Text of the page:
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Woman of Rome: A Life of Elsa Moranteby Lily Tuck
Synopses & Reviews
Elsa Morante was born in 1912 to an unconventional family of modest means. She grew up with an independent spirit, a formidable will, and a commitment to writing—she wrote her first poem when she was just two years old. During World War II, Morante and her husband, the celebrated writer Alberto Moravia, were forced to flee occupied Rome—Moravia was half-Jewish (as was she) and wanted by the Fascists—and hide out in a remote mountain hut. After the war, Morante published a series of prize-winning novels, including Arturo's Island and History, a seminal account of the war, which established her as one of the leading Italian writers of her day.
Lily Tuck's elegant and unusual biography also evokes the heady time during the postwar years when Rome was the film capital of the world and Morante's counted among her circle of friends the filmmakers Pier Paolo Pasolini, Luchino Visconti, and the young Bernardo Bertolucci. A charismatic and beautiful woman, Morante had a series of love affairs—most unhappy—as well as friendships with such famous literary luminaries as Carlo Levi, Italo Calvino, and Natalia Ginzburg. As a couple, Morante and Moravia—the Beauvoir-Sartre of Italy—captivated the nation with their intense and mutual admiration, their arguments, and their passion.
Wonderfully researched with the cooperation of the Morante Estate, filled with personal interviews, and written in graceful and succinct prose, Woman of Rome introduces the American reader to a woman of fierce intelligence, powerful imagination, and original talent.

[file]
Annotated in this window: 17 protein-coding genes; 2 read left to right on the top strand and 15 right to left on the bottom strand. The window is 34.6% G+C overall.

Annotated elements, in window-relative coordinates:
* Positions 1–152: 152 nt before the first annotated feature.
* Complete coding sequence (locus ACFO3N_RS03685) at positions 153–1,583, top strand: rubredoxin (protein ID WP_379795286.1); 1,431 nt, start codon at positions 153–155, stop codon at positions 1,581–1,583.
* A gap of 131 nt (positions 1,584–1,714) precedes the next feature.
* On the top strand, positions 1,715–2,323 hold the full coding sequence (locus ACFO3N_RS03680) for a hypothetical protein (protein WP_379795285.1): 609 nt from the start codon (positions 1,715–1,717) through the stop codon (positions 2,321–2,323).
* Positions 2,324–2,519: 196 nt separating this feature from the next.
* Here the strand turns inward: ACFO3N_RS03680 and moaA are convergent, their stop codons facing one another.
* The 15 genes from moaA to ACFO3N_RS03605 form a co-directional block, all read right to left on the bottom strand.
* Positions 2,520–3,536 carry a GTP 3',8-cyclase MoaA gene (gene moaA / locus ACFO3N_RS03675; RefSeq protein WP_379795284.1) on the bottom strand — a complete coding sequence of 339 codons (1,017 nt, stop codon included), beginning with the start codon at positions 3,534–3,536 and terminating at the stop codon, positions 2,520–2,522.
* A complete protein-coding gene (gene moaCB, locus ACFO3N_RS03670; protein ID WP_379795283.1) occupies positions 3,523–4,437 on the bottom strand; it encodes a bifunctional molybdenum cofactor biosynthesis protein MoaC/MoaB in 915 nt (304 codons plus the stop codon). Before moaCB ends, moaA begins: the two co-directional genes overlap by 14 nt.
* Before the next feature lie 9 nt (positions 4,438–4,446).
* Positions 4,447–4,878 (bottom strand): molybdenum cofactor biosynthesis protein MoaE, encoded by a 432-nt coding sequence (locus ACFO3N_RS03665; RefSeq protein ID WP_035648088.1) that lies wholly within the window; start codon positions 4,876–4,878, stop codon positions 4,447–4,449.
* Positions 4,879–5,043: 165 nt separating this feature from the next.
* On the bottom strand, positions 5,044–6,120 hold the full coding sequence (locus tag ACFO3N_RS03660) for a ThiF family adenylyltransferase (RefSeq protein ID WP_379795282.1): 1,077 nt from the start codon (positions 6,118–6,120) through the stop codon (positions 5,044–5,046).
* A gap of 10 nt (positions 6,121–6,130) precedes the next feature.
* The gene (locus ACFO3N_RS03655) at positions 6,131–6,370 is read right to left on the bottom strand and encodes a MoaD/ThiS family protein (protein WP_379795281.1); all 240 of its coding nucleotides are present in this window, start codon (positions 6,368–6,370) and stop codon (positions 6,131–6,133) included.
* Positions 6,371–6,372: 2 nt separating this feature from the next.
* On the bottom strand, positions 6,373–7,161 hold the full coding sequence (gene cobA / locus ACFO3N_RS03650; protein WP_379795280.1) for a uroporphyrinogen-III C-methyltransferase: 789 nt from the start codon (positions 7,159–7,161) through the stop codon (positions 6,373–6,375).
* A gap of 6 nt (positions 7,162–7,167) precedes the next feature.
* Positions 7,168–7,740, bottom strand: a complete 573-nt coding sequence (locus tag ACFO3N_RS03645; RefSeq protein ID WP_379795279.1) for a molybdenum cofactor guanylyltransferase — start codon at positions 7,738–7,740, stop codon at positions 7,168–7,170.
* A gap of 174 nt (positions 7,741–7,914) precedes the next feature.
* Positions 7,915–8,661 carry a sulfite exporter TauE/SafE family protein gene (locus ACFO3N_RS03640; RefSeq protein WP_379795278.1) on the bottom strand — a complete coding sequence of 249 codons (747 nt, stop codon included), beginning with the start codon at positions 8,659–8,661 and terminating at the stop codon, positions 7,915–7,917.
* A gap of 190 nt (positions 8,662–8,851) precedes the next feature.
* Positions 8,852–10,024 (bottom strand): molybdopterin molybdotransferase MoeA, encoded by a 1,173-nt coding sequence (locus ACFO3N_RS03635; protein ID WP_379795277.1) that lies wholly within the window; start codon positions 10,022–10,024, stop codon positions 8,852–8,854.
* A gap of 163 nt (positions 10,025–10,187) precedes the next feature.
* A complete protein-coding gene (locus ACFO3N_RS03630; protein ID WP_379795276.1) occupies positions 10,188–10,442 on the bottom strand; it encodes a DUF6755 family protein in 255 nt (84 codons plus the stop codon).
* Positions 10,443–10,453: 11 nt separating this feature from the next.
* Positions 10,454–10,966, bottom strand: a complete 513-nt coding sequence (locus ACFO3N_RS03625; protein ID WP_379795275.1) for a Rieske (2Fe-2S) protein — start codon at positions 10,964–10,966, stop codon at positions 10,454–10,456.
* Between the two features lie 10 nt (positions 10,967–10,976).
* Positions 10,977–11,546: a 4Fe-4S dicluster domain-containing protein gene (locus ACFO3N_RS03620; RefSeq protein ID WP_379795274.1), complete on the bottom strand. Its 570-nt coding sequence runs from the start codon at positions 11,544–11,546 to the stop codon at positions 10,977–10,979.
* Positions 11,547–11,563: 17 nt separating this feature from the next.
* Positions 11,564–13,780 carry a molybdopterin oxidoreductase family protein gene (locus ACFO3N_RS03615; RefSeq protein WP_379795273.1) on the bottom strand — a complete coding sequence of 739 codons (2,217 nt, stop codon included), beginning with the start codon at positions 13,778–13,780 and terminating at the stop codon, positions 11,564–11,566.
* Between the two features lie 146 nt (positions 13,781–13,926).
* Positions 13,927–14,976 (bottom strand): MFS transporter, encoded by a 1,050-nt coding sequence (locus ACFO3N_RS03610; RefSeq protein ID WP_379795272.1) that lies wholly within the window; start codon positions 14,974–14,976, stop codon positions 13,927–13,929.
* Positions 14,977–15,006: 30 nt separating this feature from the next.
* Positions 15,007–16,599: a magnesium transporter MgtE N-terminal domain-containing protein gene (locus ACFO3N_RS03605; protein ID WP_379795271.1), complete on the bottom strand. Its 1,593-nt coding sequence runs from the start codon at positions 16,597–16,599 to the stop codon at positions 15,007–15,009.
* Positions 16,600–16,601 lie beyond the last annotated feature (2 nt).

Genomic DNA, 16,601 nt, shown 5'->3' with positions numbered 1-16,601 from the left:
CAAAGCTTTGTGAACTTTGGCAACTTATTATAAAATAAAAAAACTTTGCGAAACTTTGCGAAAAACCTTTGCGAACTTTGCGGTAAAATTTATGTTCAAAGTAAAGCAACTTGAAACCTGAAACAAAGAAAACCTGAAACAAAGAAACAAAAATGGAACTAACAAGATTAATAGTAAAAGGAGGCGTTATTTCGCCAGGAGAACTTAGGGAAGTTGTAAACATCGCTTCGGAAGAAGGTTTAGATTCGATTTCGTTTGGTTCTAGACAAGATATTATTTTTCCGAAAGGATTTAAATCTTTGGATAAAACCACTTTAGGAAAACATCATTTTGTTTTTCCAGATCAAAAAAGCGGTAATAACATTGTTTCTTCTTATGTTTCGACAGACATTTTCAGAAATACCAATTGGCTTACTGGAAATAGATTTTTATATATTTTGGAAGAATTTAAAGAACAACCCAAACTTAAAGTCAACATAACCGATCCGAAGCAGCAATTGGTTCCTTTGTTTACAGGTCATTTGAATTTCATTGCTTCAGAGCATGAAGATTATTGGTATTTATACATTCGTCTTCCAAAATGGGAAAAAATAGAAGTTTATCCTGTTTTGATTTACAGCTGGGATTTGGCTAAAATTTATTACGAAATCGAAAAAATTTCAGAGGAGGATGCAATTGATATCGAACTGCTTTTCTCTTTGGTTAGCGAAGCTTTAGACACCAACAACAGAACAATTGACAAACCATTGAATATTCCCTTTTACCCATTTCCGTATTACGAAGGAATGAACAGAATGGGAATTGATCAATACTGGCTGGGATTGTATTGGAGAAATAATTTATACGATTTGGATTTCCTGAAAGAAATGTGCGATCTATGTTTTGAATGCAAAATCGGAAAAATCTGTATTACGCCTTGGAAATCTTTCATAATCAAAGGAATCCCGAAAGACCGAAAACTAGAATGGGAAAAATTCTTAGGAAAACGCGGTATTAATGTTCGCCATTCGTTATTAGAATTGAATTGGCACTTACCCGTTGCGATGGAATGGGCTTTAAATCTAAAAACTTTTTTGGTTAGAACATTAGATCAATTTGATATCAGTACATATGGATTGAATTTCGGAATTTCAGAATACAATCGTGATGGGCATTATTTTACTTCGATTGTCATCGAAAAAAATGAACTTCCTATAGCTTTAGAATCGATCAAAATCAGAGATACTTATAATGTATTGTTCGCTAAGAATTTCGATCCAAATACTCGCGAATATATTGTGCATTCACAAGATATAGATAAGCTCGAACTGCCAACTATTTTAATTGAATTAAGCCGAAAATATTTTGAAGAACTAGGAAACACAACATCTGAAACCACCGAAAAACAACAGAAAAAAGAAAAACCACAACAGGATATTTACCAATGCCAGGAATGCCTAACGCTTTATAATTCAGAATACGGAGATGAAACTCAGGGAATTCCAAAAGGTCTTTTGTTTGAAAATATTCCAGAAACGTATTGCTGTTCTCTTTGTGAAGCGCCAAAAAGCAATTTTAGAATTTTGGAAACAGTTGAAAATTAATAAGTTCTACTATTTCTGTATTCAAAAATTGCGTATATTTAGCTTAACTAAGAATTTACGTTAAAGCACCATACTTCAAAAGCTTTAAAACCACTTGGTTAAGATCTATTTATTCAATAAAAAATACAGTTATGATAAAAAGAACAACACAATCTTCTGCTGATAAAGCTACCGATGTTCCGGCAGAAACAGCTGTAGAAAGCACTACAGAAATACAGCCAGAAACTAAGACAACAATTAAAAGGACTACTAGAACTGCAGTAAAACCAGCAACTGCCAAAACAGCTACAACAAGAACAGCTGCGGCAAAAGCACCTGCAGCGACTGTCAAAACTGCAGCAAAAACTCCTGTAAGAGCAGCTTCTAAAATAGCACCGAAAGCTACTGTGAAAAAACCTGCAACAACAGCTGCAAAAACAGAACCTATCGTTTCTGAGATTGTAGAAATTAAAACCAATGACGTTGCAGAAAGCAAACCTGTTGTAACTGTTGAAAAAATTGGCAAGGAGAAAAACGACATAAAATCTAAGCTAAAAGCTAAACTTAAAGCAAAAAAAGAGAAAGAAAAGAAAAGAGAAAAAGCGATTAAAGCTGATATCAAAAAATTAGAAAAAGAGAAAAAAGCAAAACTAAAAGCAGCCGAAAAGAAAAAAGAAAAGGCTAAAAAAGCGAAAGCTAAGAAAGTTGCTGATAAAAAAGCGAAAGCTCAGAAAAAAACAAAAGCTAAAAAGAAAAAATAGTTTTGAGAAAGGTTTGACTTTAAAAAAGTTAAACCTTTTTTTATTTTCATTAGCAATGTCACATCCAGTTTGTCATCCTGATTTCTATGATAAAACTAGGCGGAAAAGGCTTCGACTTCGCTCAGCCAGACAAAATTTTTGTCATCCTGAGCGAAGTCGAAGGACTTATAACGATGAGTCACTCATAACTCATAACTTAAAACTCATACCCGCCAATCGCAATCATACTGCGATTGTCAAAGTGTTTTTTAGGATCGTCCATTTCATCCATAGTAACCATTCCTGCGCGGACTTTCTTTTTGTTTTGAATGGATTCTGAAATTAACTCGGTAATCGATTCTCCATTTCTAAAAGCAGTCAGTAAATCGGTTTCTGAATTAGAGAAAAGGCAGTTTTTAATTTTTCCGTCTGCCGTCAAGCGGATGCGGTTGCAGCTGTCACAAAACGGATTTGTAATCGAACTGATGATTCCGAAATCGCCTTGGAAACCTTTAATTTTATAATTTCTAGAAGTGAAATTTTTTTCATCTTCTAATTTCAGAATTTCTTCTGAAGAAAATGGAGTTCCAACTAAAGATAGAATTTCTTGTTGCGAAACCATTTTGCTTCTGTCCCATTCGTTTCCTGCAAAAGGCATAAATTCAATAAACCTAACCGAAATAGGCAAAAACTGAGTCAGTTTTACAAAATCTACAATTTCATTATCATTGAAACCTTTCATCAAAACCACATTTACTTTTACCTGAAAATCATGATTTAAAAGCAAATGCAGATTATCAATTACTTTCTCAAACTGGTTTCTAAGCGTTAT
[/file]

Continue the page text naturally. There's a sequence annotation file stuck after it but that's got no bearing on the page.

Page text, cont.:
"Novelist Elsa Morante and the city she symbolized come alive in this warm, sprightly literary biography. Novelist Tuck (The News from Paraguay) surveys Morante's life: her troubled relationship with an unstable mother; her salad days writing magazine pieces along with having to occasionally resort to prostitution to make a living; World War II, when she and husband, Alberto Moravia, both half-Jewish, hid out from Fascist persecution in a mountain village; her postwar dolce vita immersed in friendships, affairs and dinner-table debates with Rome's glitterati. Morante emerges as a complex, vibrant character — difficult, mercurial and fiercely (often rudely) devoted to truth-telling, but also kindhearted and charismatic. Tuck ties the biographical details — and analyses of her subject's dreams and handwriting — to sympathetic but critical analyses of Morante's protean works, which include the hothouse melodrama of House of Liars, the darkly beguiling Huckleberry Finn fable of Arturo's Island and the pitiless meditation on force and corruption of her bestselling History. Tuck sets the life in a colorful evocation of Morante's milieu, enlivened by her own youthful reminiscences of Italy's postwar film scene, that makes the book a love letter to Rome as well as to her subject. Photos. (July 29) Do you associate Texas with architectural heritage? You will after taking a look at these two books (which will be joined in September by The Homes of the Park Cities Abbeville, $75 495p ISBN 978-0-7892-0976-4; 325 color photos; 75 maps and archival images)." Publishers Weekly (Starred Review) (Copyright Reed Business Information, Inc.)